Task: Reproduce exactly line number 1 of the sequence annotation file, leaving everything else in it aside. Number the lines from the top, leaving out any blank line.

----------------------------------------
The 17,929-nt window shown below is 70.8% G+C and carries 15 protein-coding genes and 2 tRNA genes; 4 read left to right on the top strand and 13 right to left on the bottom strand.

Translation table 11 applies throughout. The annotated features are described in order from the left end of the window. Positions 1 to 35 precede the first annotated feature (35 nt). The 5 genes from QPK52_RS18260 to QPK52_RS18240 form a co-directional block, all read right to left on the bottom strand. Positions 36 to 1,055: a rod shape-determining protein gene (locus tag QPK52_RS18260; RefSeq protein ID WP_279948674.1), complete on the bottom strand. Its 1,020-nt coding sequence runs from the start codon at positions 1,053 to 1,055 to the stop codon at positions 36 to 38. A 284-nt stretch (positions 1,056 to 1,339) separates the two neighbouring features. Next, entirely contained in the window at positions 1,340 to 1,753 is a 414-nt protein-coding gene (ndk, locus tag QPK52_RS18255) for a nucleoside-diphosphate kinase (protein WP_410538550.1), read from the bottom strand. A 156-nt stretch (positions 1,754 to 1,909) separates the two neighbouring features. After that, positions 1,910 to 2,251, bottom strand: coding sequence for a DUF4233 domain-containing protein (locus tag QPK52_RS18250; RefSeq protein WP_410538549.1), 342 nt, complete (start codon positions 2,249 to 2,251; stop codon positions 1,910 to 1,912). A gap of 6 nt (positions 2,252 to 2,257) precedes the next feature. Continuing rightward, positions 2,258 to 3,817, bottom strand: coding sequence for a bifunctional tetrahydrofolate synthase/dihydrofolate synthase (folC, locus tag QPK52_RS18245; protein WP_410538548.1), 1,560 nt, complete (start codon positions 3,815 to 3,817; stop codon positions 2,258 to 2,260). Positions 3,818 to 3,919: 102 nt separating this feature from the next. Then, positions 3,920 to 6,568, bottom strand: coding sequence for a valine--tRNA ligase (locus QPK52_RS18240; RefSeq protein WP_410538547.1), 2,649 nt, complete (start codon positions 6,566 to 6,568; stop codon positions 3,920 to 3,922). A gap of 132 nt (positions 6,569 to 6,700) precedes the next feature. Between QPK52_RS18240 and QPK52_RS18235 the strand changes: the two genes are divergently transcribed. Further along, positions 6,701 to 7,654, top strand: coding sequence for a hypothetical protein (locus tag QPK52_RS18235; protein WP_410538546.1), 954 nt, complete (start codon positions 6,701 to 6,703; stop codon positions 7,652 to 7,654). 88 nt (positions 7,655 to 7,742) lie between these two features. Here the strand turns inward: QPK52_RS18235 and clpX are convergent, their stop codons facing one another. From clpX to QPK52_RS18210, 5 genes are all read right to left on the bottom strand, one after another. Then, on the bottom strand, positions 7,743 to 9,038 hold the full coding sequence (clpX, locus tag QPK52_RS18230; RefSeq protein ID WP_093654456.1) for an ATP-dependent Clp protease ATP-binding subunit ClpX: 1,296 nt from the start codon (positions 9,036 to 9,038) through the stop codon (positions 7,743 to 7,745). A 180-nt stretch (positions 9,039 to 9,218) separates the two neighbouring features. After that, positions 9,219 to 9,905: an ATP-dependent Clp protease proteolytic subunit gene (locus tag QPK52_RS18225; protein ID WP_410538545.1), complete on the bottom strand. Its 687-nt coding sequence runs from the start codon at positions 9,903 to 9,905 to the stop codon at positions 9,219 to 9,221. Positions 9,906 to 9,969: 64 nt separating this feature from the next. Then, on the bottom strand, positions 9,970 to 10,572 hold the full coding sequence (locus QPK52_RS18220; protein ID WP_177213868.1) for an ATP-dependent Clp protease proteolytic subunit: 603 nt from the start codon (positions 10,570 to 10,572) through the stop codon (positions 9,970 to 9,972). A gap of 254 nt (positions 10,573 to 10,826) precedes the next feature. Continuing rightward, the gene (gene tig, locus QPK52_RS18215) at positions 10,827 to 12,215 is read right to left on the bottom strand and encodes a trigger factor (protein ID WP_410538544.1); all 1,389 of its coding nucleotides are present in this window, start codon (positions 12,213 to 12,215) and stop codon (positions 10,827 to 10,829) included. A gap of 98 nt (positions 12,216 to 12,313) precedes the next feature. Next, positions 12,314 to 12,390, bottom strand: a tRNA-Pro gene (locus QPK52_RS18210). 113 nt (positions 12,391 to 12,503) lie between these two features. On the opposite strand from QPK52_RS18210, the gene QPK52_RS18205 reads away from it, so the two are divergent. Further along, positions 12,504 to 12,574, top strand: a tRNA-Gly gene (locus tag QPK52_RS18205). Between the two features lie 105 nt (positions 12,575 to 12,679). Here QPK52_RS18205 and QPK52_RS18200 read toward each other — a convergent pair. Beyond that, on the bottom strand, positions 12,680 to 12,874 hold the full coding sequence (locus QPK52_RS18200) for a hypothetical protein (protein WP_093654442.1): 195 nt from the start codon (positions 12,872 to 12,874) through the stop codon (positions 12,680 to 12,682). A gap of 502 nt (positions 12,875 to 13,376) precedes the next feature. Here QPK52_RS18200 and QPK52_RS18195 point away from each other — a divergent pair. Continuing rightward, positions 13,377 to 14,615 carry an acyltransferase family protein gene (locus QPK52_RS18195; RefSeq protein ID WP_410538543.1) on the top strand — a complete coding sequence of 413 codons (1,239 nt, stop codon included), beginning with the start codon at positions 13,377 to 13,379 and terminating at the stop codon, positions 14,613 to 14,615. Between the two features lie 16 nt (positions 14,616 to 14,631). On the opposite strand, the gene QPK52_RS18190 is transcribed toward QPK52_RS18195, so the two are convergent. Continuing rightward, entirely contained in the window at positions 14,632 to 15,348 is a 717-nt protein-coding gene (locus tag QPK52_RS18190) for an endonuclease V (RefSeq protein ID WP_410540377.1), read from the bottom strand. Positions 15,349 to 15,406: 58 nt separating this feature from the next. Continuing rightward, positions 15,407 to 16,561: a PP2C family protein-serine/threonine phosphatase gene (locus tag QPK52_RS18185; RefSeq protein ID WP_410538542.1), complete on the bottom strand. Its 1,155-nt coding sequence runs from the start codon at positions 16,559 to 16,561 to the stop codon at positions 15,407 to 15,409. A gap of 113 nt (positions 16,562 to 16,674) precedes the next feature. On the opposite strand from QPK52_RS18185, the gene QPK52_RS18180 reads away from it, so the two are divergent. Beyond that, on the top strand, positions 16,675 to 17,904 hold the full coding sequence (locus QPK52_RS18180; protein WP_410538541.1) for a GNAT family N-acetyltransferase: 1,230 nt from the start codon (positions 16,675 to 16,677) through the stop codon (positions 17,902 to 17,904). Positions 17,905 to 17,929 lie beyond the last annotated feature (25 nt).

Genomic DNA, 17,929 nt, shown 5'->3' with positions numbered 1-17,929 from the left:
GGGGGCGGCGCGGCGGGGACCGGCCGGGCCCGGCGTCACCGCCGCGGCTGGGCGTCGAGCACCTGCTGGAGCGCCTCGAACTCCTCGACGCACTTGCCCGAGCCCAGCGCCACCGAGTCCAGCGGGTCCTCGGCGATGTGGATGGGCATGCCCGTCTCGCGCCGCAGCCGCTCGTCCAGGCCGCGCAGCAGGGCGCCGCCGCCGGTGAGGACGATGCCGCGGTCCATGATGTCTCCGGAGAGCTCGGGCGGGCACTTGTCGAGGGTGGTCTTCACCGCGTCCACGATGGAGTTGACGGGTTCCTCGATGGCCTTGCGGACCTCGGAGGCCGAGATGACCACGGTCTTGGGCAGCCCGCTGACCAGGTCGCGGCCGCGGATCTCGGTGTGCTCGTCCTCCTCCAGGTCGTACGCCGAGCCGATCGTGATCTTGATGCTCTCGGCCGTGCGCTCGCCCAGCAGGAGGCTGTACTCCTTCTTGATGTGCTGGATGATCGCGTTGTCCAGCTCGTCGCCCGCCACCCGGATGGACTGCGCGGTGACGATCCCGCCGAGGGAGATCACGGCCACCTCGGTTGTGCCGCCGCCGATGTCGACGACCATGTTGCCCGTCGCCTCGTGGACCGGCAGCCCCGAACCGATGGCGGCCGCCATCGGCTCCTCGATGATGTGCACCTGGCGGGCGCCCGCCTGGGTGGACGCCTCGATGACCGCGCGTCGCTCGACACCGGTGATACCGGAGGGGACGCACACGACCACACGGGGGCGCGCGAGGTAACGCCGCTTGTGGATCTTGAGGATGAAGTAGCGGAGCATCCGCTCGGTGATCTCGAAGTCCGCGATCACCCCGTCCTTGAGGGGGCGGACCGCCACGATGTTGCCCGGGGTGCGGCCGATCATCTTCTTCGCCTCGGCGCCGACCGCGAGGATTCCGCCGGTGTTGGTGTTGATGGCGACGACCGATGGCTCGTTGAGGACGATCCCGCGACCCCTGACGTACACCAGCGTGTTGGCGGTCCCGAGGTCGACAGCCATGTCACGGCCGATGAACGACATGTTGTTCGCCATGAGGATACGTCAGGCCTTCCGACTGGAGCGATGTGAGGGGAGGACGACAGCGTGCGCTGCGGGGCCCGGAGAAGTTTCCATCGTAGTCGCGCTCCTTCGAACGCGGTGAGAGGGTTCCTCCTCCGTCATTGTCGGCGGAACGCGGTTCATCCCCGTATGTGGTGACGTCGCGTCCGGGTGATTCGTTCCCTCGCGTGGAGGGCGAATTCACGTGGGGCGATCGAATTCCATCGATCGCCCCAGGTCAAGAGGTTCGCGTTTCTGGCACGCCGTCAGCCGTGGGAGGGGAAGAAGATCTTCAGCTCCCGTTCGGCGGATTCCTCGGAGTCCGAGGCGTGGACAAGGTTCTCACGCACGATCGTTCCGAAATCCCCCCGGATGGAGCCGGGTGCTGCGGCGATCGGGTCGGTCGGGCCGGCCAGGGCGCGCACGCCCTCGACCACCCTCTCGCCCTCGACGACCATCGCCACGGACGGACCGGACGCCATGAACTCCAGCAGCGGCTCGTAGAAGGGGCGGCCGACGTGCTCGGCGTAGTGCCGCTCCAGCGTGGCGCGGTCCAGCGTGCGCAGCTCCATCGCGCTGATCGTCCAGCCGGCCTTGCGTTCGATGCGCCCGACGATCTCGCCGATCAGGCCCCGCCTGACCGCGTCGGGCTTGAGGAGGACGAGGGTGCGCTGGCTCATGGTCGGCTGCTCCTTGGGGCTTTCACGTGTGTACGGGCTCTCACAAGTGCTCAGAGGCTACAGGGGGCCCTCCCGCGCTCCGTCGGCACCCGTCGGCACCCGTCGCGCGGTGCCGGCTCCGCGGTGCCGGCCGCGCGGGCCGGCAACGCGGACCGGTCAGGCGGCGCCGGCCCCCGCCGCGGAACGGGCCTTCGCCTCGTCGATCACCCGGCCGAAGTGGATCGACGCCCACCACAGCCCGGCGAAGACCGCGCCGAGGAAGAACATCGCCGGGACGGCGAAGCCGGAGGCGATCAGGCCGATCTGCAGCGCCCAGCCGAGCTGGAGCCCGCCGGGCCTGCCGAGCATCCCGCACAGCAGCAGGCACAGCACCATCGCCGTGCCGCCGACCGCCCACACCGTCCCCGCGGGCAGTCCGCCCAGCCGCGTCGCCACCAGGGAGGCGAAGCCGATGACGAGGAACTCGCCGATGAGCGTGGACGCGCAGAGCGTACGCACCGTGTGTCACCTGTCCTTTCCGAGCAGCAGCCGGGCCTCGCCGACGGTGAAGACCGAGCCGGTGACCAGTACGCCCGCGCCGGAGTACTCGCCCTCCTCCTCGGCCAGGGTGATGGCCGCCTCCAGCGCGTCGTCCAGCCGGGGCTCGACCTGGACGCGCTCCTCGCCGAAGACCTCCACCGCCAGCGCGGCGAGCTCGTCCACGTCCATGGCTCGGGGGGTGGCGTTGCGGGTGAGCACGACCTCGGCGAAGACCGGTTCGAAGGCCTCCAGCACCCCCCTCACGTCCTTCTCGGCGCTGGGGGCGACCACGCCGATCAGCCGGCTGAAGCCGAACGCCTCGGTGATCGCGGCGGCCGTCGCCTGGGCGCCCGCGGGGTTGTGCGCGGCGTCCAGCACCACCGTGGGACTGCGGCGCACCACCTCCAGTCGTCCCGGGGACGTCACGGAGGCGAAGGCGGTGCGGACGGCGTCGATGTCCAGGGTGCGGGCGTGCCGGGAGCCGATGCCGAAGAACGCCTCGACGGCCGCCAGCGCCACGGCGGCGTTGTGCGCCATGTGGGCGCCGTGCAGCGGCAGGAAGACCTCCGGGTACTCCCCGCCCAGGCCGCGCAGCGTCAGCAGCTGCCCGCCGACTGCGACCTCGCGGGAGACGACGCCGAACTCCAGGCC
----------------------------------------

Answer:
The 17,929-nt window shown below is 70.8% G+C and carries 15 protein-coding genes and 2 tRNA genes; 4 read left to right on the top strand and 13 right to left on the bottom strand.